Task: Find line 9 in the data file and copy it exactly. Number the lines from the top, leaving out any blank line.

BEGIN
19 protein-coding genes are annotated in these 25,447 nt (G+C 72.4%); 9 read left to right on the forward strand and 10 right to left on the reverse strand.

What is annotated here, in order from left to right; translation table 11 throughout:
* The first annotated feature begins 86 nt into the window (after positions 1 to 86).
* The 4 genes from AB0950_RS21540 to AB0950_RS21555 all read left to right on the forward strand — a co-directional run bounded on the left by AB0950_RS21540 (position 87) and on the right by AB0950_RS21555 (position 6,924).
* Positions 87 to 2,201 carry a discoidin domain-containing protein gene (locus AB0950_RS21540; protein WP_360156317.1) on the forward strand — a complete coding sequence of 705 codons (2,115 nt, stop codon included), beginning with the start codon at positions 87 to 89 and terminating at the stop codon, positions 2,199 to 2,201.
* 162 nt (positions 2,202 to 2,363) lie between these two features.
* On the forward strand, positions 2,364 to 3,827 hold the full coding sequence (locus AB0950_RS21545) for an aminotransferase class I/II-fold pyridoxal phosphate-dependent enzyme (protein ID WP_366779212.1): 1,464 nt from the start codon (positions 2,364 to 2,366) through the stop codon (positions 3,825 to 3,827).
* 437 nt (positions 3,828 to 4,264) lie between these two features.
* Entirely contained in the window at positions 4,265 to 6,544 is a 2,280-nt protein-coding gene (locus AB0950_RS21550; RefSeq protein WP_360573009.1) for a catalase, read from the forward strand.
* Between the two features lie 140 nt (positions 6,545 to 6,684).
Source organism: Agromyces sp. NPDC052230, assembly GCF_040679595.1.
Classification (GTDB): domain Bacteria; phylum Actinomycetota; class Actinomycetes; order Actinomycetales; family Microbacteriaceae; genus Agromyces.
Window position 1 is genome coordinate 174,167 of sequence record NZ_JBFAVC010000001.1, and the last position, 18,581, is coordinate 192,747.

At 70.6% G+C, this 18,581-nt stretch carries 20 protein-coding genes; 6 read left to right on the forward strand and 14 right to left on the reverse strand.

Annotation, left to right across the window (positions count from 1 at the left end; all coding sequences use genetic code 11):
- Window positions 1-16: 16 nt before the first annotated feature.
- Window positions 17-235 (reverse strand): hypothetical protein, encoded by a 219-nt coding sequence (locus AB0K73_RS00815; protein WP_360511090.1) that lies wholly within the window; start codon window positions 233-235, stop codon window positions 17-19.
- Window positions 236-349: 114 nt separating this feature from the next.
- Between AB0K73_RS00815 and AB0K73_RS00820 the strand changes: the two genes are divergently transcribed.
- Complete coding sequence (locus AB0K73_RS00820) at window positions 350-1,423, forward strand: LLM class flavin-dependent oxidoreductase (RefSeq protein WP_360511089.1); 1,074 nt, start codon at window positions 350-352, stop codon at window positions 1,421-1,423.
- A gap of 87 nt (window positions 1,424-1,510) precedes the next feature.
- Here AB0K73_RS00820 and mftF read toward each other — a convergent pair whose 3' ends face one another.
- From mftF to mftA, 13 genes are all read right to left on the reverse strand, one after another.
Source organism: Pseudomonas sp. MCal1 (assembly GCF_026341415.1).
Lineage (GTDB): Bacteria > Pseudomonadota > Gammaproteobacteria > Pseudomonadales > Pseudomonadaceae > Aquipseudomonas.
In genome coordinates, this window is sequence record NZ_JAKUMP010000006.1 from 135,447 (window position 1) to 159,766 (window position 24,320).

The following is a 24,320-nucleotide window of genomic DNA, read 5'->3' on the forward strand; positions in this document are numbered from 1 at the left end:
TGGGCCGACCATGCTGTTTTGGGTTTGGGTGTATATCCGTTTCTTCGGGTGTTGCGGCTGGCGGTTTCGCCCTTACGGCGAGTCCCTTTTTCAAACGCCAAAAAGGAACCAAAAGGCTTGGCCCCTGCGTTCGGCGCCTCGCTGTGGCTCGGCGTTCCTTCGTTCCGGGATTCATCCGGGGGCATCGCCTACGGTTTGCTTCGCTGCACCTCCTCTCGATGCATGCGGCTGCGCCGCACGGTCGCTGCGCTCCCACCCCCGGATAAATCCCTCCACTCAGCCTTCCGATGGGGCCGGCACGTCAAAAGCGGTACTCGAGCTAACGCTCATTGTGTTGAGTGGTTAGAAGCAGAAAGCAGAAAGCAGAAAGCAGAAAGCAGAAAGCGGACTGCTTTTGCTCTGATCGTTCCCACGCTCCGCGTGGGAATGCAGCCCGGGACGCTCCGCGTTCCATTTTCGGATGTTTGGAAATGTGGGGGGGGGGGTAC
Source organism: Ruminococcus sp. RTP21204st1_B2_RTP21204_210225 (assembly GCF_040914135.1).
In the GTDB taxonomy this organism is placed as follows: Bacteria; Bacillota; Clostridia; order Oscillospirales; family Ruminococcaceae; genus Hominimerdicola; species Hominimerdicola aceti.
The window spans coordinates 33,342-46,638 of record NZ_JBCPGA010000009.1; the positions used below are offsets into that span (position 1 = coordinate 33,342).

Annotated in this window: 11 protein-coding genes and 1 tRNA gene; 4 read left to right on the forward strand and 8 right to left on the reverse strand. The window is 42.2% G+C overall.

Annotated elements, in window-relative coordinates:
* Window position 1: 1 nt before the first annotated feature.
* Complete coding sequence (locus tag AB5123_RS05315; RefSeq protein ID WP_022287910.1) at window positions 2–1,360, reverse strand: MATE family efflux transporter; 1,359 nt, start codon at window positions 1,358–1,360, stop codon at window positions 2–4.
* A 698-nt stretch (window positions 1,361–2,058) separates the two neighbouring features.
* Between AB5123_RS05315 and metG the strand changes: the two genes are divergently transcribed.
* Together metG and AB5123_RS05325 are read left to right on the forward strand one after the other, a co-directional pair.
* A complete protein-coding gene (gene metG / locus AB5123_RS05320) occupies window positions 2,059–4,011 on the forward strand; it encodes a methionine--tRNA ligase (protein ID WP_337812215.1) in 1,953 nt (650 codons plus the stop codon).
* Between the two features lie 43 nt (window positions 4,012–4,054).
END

* Entirely contained in the window at positions 4,265 to 6,544 is a 2,280-nt protein-coding gene (locus AB0950_RS21550; RefSeq protein WP_360573009.1) for a catalase, read from the forward strand.